PEN Delhi and PEN International express concerns over a First Information Report being lodged on June 18 against senior journalist Supriya Sharma, executive editor at Scroll.in, as well as Scroll.in‘s chief editor. Scroll.in is one of India’s leading independent news portals. While he has not been named in the FIR, Scroll.in’s editor is Naresh Fernandes.

Ms Sharma recently wrote a series of articles about the impact of the nationwide lockdown imposed in India to prevent and contain the spread of coronavirus. In one story she interviewed a resident of Varanasi’s Domari village, who said in the published article that she was a domestic worker and had experienced acute food distress during the lockdown as she did not have the paperwork necessary to get food assistance. The interviewee has now filed a complaint, alleging that Ms Sharma misrepresented her comments and identity in the article. Varanasi is Prime Minister Narendra Modi’s constituency, and Domari village is part of Mr Modi’s Sansad Adarsh Gram Yojana (Parliamentary Model Village Scheme). The interviewee now alleges that her remarks were misrepresented because she says she is not a domestic worker but a sanitation worker and says neither she nor her family faced any problems during the lockdown.

In its public response, Scroll.in stands by its story. It says the interviewed was conducted on June 5 and the interviewee’s statements were reported accurately. “The FIR is an attempt to intimidate and silence independent journalism, reporting on conditions of vulnerable groups during the Covid-19 lockdown,” Scroll.in said.

The first information report is prepared by the police when they receive complaints of an offence under Indian laws and decide which provisions of the law apply. The law lays down which offences are cognisable and which aren’t. An offence is cognisable when the complaint is about grave crimes such as violence, murder, or rape and the police can make an arrest without warrant and initiate investigations without a court order.

Among the sections of the Indian law that the FIR cites are those in the Scheduled Caste and Scheduled Tribe (Prevention of Atrocities) Act (1989, amended 2015). The FIR against Ms Sharma and Mr Fernandes cites Sections 3 (1) (r) (someone not being a member of a Scheduled Caste or Scheduled Tribe intentionally insulting or intimidating, with an intent to humiliate, a member of a Scheduled Caste or a Scheduled Tribe in any place within public view) and 3 (1) (s) (the same abusing any member of a Scheduled Caste or a Scheduled Tribe with caste name in any place within public view). The FIR also cites Sections 501 and 269 of the Indian Penal Code. Section 501 deals with defamation and Section 269 concerns ‘negligent act likely to spread infection of disease dangerous to life.’ Under the SC and ST Act of 1989 the defendants cannot seek anticipatory bail.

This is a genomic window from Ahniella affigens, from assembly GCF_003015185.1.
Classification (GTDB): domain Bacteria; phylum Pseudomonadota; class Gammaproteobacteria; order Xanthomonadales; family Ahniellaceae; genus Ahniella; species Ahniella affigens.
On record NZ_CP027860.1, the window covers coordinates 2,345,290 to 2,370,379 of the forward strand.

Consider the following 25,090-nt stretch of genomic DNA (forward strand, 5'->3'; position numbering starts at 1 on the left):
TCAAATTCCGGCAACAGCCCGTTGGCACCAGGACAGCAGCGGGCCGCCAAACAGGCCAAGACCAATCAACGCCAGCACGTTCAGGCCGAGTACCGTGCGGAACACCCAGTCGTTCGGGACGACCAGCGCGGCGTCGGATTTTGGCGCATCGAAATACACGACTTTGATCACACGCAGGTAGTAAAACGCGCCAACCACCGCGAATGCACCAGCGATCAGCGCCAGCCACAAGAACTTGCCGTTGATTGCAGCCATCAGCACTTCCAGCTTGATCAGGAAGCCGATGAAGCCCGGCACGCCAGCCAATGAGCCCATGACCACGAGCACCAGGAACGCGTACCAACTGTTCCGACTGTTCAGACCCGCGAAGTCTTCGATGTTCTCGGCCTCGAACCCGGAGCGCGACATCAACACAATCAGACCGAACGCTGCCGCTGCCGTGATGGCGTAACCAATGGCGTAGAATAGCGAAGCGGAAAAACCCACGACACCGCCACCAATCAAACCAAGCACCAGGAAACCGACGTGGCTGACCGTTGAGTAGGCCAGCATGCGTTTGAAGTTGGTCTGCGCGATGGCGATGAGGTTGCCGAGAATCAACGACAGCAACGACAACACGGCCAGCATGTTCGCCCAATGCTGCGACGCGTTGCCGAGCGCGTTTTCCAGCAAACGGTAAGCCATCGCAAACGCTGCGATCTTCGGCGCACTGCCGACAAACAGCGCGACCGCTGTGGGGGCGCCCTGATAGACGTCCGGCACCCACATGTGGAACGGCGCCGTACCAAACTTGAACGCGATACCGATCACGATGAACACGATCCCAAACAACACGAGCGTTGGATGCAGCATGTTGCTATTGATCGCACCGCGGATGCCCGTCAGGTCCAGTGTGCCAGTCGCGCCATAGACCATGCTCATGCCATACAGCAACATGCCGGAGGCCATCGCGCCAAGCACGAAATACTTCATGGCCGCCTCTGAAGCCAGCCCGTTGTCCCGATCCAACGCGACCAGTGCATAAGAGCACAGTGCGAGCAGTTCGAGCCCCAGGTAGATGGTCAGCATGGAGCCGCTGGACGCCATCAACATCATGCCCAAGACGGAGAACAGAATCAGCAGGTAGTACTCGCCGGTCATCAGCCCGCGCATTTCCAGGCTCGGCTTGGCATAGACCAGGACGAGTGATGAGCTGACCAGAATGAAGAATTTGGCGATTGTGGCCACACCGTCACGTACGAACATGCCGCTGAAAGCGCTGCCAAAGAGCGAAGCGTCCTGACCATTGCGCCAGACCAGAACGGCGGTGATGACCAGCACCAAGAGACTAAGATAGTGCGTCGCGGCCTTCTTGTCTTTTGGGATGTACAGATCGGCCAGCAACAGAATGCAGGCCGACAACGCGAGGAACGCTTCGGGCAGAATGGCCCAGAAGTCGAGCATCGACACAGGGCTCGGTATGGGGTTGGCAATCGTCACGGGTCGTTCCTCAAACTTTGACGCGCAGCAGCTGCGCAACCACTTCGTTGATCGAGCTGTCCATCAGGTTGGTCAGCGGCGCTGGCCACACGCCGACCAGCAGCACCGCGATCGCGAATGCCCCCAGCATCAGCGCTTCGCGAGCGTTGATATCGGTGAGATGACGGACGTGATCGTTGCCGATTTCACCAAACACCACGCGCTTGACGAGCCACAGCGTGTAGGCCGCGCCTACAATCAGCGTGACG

That this assault on press freedom is another in a long line of such cases during the pandemic makes it even more disturbing. A report by the Delhi-based Rights and Risk Analysis Group (RRAG), published last week, claimed that 55 Indian journalists “faced arrest, registration of FIRs, summons or show cause notices, physical assaults, alleged destruction of properties and threats” for reporting on COVID-19 or “exercising freedom of opinion and expression during the national lockdown between March 25 and May 31, 2020”.

In a statement, Salil Tripathi, chair of PEN International’s Writers in Prison Committee said:

“Supriya Sharma’s report pointed out a profound weakness in India’s poorly-planned lockdown in the wake of the pandemic. Her stories have shown the adverse impact of the lockdown on India’s most vulnerable people. That it happened in the Prime Minister’s constituency is no doubt embarrassing to the government. For the police to treat the complaint from the interviewee as a cognisable offence shows that the real intent of the state is not to provide an effective remedy for the complainant, but to silence dissent. The invoking of the Scheduled Caste and Scheduled Tribe (Prevention of Atrocity) Act is particularly disturbing, since it prevents the defendants from seeking anticipatory bail. In India, the process is often the punishment, and Ms Sharma’s report cannot in any sense be described as ‘a negligent act likely to spread infection of disease dangerous to life’.

“Several governments around the world have used the pandemic as an opportunity to crack down on investigative media, and India is no exception, as the intimidation of Vidya Krishnan and Siddharth Varadarajan earlier this year have shown. PEN International calls upon Indian authorities to desist from using draconian laws against independent reporting and urges parliamentarians to amend the law that allows the state and individuals to use them to stop reporting they don’t like.”

Chiki Sarkar, treasurer of PEN Delhi, said:

“The FIR against respected journalist Supriya Sharma, lodged by the UP police, is yet another example of the ways in which the UP government has sought to intimidate and suppress the press. The freedom of the press is vital to our democracy and PEN Delhi strongly opposes such a move.”

Supriya Sharma is an award-winning reporter whose work has won accolades around the world. She has received India’s highest journalism awards, including the Ramnath Goenka Award, and the Chameli Devi Jain Award for Outstanding Women Journalists, and has been a Reuter Fellow at Oxford University. Her in-depth reporting from the ground, covering rural India and the country’s vulnerable groups has exposed readers to the reality to which many publications have not paid attention. Naresh Fernandes is a veteran journalist and author who has worked for the Times of India in Mumbai and the Wall Street Journal in New York. He is the author of two books.

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